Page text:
Chart of the Day
Despite the disappointing jobs report on Friday, the 10-year breakeven inflation rate jumped by 5 bp to 2.5%. With the 10-year nominal yield pretty steady, that pushed the real TIPS to yield down by almost as much. The US 10-year TIPS yield has now moved 14 bp lower in the past week, while the breakeven inflation component has moved 9 bp higher. Lower real yields help to explain some of the positive moves in assets like gold last week and tech stocks at the end of the week, after their initial sell-off.
The latest job reports showed the US labor market added just 266,000 jobs in April, while Canada's lost 207,000 as it entered another period of lockdowns. The jobs recovery in Canada remains ahead of that in the US though.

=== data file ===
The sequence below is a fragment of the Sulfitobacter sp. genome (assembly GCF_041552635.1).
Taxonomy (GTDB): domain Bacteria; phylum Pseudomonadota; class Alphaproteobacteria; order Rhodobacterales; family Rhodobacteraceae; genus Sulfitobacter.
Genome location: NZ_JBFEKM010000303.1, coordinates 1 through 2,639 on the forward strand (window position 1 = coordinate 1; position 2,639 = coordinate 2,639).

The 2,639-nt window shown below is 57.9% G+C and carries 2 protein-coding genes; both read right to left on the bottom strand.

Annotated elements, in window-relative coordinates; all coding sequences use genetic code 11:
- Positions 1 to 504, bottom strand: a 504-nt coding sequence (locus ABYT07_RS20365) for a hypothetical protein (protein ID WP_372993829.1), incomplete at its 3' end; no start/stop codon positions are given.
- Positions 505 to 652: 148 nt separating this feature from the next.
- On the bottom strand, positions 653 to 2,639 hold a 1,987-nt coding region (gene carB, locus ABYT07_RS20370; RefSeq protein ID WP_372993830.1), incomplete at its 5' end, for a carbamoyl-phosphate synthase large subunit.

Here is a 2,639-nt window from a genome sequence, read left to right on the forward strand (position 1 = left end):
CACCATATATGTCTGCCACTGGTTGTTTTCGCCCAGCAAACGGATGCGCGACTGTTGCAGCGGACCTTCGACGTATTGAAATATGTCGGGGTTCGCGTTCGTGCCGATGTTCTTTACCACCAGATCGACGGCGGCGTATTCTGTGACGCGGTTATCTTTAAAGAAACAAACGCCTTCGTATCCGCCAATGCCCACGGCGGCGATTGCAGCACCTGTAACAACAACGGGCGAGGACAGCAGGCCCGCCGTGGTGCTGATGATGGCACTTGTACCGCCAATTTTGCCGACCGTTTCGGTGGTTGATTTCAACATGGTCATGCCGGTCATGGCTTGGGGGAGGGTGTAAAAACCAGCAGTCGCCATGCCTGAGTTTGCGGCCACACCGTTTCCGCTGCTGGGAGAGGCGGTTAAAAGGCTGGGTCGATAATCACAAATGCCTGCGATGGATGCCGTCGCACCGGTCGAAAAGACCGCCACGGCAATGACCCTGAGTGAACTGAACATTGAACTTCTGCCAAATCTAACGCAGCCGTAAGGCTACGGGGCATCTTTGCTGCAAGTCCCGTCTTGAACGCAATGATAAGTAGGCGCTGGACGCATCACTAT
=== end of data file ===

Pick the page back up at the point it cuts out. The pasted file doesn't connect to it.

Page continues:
The only small rise in the US, which was just one quarter of the consensus forecast, was because employment fell back in several sectors.
The US Citi surprise index, which measures how far above or below the data are versus economist expectations, is now much weaker than for the other major regions.
German industrial production growth increased by 2.5% MoM in March, which took the YoY rate to 4.9%. That high YoY rate is because we are now comparing to the weak March of 2020.
Non-commercial traders increased their net short position in the USD again last week, but only slightly.
Despite the drop in real rates, non-commercial traders' net position in gold was little changed. They may soon hold a larger net long in silver.
Copper reached an all-time high last week - it’s done much better than positioning suggests.
Most commodities continue to do very well.
Equity markets recovered at the end of last week, helping the VIX to fall to a low 16.7. But the SKEW, a measure of perceived tail-risk, rose and is still quite high.
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